Why in this position? : A really late entry into the top ten sees Jake Gyllenhaal feature in it for the second time in four years. “Stronger” was everything that a drama of this nature needs to be. It is engaging, emotionally excellent and well-acted. This is one of two films about the Boston marathon in this top ten list and to be fair, neither outshines the other and I struggled to put one higher.
“Stronger” just got me. Right from the opening you realise that Jeff wasn’t perfect to begin with and this makes him a compelling character as media act like he is a true hero. His struggles away from the camera are what drives this story, as do his continuing recovery efforts.
I’m so glad that I subscribe to the Chris Stuckmann Youtube channel as this movie was barely advertised in the UK, meaning I’d have probably missed it.
Cast : Mark Wahlberg, Alex Wolff, Themo Melikidze, John Goodman, Kevin Bacon and Michelle Monaghan
Plot : It’s the day of the Boston Marathon in 2013 and Sergeant Tommy Saunders (Wahlberg) is reluctantly placed on the finish line to get back in the good books following a suspension. The day seems to be going well until Dzhokhar (Wolff) and Tamerlan (Melikidze) plant bombs in the crowd that injury and kill several people.
Richard DesLauriers (Bacon), a special agent of the FBI, takes control of the investigation and (relatively) quickly figures out who the bombers are, making them public enemy number one, but a high-jacking of a Chinese man’s car in an attempt to escape makes it very hard for them to escape.
Why in this position? : Peter Berg is very quickly becoming one of my new favourite directors. Last year’s “Deepwater Horizon” was great and took me completely by surprise, and whilst I heard that “Patriots Day” was good, I never expected to enjoy it as much as I did.
Let’s start with the obvious, this isn’t a pleasant film in many ways. It is very gory and unforgiving. You see a lot of blood, guts and violence, but given what happened you can’t argue that that’s not realistic. I also love that most of the characters are shown as having several dimensions, with one of them surprisingly being Dzhokhar, who whilst going along with the idea of bombing the marathon, has reservations, which in many ways humanises him. I think that’s what a lot of films like this forget, the people who do things like this are human to, and whilst it is deplorable and he (spoiler) eventually gets everything he deserves, you do have a minor (very minor) sense of sorrow for him.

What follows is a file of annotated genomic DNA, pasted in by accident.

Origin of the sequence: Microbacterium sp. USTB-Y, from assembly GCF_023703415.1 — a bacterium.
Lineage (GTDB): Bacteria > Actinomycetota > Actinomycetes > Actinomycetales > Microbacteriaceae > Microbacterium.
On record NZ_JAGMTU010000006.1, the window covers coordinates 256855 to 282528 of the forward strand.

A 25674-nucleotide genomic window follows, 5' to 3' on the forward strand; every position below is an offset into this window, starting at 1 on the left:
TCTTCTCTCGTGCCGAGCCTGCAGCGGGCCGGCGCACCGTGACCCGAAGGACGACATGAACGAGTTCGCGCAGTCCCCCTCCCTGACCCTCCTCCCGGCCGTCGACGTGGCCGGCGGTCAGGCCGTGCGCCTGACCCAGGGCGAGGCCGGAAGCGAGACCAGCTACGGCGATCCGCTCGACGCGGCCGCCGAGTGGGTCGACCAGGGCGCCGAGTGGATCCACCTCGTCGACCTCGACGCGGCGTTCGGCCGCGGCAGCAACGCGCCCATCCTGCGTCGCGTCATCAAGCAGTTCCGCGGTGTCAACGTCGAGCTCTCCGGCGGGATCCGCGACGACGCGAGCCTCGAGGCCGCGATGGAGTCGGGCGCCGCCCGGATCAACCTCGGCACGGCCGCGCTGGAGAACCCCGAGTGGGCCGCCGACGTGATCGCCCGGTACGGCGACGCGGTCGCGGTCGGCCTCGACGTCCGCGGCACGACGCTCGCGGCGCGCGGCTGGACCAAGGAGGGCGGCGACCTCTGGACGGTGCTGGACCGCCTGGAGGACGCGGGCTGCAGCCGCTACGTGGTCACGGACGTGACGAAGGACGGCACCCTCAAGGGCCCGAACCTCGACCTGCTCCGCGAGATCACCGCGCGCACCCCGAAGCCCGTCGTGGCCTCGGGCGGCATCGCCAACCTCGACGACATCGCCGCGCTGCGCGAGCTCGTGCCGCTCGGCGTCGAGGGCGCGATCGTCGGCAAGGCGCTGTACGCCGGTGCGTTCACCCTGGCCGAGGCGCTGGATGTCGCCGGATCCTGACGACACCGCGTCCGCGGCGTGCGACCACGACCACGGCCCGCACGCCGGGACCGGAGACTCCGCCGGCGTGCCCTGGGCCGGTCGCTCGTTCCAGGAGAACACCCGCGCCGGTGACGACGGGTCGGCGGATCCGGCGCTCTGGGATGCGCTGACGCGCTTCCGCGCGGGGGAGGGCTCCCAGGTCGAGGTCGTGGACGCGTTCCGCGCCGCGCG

Visually the film is excellent and it brings you right into the world. There is a shootout in a small street somewhere that lasts for about 15-20 minutes and it is captivating because of the effects employed.
Finally, I think one of the key aspects to why this works so well is the soundtrack. Music like “Nightcrawler” a few years back, the music adds to the picture as a whole, and whilst the music in the aforementioned is there to draw you into the LA nightlife and the further descent into madness of the character of Lou, the acoustics in “Patriots Day” act as a tension builder, and it works so well.
Cast : Chris Evans, McKenna Grace, Jenny Slate, Lindsay Duncan and Octavia Spencer
Plot : Following the death of his sister, Frank (Evans) has raised his niece Mary (Grace) and has home-schooled her. She one day has to go to regular school and although initially annoys her teacher Bonnie (Slate) with her know-it-all attitude, it soon becomes apparent that she is a maths prodigy and they encourage Frank to enrol her in a special school, but he refuses as he believes that she should be allowed to live a normal life as that’s what his sister wanted for Mary.
Frank’s mother Evelyn (Duncan) soon finds out what is happening and takes him to court for custody of Mary after he refuses. Mary meanwhile is conflicted about the situation, but desperately wants to stay with Frank.
Why in this position? : In many ways this reminded me a lot of “Captain Fantastic”, which was my favourite film of 2016, and I found myself drawn into the story which has a similar message and debate about what is best for a kid. The films looks at whether it is more important for a kid to have a chance to be a kid, or whether it is more important to have them realise their potential there and then, regardless of whether it is in the child’s best interests of not.